Now before Psammetichus became king of Egypt, the Egyptians
believed that they were the oldest people on earth. But ever since
Psammetichus became king and wished to find out which people were the
oldest, they have believed that the Phrygians were older than they, and
they than everybody else.
 Psammetichus, when he was in no way able to learn by inquiry which
people had first come into being, devised a plan by which he took two
newborn children of the common people and gave them to a shepherd to
bring up among his flocks. He gave instructions that no one was to
speak a word in their hearing; they were to stay by themselves in a
lonely hut, and in due time the shepherd was to bring goats and give
the children their milk and do everything else necessary.
 Psammetichus did this, and gave these instructions, because he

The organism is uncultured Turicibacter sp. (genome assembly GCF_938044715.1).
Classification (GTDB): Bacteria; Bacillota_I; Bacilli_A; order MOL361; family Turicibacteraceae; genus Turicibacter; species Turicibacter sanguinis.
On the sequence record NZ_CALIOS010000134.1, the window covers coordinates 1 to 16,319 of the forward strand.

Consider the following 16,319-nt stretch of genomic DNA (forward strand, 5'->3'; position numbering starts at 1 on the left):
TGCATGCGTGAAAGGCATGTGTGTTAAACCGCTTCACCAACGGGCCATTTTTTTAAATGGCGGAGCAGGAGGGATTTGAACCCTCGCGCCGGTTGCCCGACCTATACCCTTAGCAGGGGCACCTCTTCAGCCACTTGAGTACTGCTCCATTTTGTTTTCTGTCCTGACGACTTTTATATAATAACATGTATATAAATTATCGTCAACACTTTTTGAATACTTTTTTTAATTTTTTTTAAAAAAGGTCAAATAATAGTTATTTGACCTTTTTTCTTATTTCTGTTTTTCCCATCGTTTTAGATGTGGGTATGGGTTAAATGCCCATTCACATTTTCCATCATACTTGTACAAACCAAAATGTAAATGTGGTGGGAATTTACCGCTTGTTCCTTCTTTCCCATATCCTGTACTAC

wanted to hear what speech would first come from the children, when
they were past the age of indistinct babbling. And he had his wish; for
one day, when the shepherd had done as he was told for two years, both
children ran to him stretching out their hands and calling "Bekos!" as
he opened the door and entered.
 When he first heard this, he kept quiet about it; but when, coming
often and paying careful attention, he kept hearing this same word, he
told his master at last and brought the children into the king's
presence as required. Psammetichus then heard them himself, and asked
to what language the word "Bekos" belonged; he found it to be a
Phrygian word, signifying bread.
 Reasoning from this, the Egyptians acknowledged that the Phrygians
were older than they. This is the story which I heard from the priests
of Hephaestus' temple at Memphis; the Greeks say among many foolish
things that Psammetichus had the children reared by women whose tongues
he had cut out.